First and Last Name/s of Presenters

Kerin IngegneriFollow

Mentor/s

Dr. Todd Sullivan

Participation Type

Paper Talk

Abstract

The spread of Coronavirus-19 caused a global pandemic resulting in roughly 3.14 million deaths this past year. Our efforts here are to design an antiviral drug using molecular docking studies to target the main protease enzyme used by the virus. This is a known pharmaceutical target meaning the virus can not replicate without this enzyme. There are no known human homologues of this protease thus reducing potential side effects. By employing computer software systems, we have generated a model to produce docking studies using six different criteria evaluating the virtual compounds. The virtual compounds that we employ are drug like and similar in chemical moieties to known inhibitors. The goal is to dock structures readily available to purchase and test in vitro. Then using a pivot table from excel, the duplicates of the virtual compounds with the binding criteria are revealed. These docking studies reveal how tight the virtual compounds are binding at the active site along with structural kinetic data and the end goal is to find that pharmacological hit.

College and Major available

Chemistry

Course Name and Number, Professor Name

CH-395 Undergraduate Research. Dr. Todd Sullivan

Location

Digital Commons

Start Day/Time

5-5-2021 1:00 PM

End Day/Time

5-5-2021 4:00 PM

Students' Information

Kerin Ingegneri - Biology major, Honors student, May 2021

Honorable mention, Dean's Prize: College of Arts and Sciences 2021 award.

academic festival presentation.pptx (53508 kB)
Ingegneri Presentation

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May 5th, 1:00 PM May 5th, 4:00 PM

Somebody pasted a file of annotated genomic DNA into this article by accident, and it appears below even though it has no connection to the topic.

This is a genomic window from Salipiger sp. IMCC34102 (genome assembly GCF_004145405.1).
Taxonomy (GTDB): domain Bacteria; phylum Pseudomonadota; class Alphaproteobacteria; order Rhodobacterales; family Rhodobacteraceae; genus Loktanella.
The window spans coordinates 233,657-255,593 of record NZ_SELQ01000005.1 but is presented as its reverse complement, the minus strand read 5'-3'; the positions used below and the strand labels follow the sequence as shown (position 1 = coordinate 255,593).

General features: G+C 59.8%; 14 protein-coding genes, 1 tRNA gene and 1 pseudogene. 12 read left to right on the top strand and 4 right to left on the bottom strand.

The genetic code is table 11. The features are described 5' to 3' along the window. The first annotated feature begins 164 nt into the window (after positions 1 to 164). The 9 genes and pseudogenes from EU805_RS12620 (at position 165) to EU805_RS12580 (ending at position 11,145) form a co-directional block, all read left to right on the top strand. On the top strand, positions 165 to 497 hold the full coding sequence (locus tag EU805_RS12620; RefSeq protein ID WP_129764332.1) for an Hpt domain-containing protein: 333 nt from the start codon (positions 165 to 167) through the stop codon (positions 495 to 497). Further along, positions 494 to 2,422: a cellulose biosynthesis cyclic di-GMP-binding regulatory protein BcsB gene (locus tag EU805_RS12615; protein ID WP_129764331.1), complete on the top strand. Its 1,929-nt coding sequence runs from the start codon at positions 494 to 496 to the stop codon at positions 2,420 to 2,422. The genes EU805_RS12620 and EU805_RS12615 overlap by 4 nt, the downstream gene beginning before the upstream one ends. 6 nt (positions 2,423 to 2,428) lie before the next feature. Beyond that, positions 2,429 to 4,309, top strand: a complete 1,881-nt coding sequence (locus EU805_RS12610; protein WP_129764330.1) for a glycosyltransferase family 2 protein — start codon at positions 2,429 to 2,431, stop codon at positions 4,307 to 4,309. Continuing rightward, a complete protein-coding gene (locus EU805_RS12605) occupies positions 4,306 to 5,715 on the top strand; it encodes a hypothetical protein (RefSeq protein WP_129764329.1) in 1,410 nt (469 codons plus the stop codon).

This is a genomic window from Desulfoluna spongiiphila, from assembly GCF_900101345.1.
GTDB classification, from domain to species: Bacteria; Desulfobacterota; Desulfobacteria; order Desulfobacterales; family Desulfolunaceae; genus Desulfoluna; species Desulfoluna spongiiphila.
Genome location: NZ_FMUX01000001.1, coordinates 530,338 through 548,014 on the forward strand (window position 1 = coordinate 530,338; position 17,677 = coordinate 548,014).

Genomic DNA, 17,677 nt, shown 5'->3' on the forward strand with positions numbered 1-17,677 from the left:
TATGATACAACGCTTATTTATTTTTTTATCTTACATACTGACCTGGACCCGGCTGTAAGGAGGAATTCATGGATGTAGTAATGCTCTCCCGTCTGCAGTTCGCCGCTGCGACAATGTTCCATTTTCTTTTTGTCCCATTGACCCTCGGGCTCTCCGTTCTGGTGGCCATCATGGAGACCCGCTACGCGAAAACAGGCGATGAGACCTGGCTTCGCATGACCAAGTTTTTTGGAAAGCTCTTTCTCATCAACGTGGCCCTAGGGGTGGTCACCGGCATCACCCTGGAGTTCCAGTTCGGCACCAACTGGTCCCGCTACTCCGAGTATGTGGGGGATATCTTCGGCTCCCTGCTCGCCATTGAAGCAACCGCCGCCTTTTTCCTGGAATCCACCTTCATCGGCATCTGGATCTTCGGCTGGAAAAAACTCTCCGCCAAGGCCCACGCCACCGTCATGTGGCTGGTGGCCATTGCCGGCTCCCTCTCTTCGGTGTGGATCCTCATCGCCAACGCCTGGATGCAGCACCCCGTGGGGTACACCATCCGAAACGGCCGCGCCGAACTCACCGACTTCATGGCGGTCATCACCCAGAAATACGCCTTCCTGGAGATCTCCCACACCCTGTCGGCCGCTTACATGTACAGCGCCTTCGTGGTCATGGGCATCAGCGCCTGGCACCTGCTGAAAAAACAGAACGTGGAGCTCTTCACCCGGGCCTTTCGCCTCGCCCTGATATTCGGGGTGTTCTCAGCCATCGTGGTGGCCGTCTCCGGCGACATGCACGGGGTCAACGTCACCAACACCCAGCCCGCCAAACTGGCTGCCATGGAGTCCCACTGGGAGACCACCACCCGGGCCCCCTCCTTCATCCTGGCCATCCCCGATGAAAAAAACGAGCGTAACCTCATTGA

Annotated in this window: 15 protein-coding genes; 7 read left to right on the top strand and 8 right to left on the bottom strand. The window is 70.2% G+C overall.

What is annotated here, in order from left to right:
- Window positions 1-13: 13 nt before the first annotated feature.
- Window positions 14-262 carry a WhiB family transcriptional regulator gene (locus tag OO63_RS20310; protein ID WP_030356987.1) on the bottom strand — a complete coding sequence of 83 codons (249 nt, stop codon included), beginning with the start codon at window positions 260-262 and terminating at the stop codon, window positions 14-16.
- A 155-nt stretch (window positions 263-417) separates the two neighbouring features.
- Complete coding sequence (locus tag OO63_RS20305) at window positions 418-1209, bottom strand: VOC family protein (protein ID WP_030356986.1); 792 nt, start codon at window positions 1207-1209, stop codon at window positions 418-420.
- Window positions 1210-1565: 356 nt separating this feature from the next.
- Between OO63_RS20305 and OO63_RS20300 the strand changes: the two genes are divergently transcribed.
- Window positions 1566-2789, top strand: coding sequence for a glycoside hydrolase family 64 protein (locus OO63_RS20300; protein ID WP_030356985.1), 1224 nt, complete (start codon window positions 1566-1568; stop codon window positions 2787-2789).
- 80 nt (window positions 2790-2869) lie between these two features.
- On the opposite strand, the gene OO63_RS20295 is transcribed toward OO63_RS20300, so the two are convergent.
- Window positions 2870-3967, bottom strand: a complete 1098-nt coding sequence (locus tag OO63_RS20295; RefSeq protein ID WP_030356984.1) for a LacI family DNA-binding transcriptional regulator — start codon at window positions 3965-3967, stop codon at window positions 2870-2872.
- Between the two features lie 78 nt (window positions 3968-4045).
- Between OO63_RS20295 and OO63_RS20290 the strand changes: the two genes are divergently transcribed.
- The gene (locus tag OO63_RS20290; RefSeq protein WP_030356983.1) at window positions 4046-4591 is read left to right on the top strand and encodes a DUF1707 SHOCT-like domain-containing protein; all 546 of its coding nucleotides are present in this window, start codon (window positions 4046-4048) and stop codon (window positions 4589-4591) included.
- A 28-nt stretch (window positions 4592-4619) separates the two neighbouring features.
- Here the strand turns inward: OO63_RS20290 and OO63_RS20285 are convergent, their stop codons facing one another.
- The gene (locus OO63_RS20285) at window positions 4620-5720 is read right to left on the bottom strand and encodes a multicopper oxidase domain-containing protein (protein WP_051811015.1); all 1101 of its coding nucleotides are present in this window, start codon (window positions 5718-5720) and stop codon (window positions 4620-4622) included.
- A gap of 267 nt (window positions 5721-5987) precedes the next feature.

Integrated Screening for Covid-19 Inhibitors Identification of Pharmaceutical Hits and Theoretical Lead Optimization

Digital Commons

The spread of Coronavirus-19 caused a global pandemic resulting in roughly 3.14 million deaths this past year. Our efforts here are to design an antiviral drug using molecular docking studies to target the main protease enzyme used by the virus. This is a known pharmaceutical target meaning the virus can not replicate without this enzyme. There are no known human homologues of this protease thus reducing potential side effects. By employing computer software systems, we have generated a model to produce docking studies using six different criteria evaluating the virtual compounds. The virtual compounds that we employ are drug like and similar in chemical moieties to known inhibitors. The goal is to dock structures readily available to purchase and test in vitro. Then using a pivot table from excel, the duplicates of the virtual compounds with the binding criteria are revealed. These docking studies reveal how tight the virtual compounds are binding at the active site along with structural kinetic data and the end goal is to find that pharmacological hit.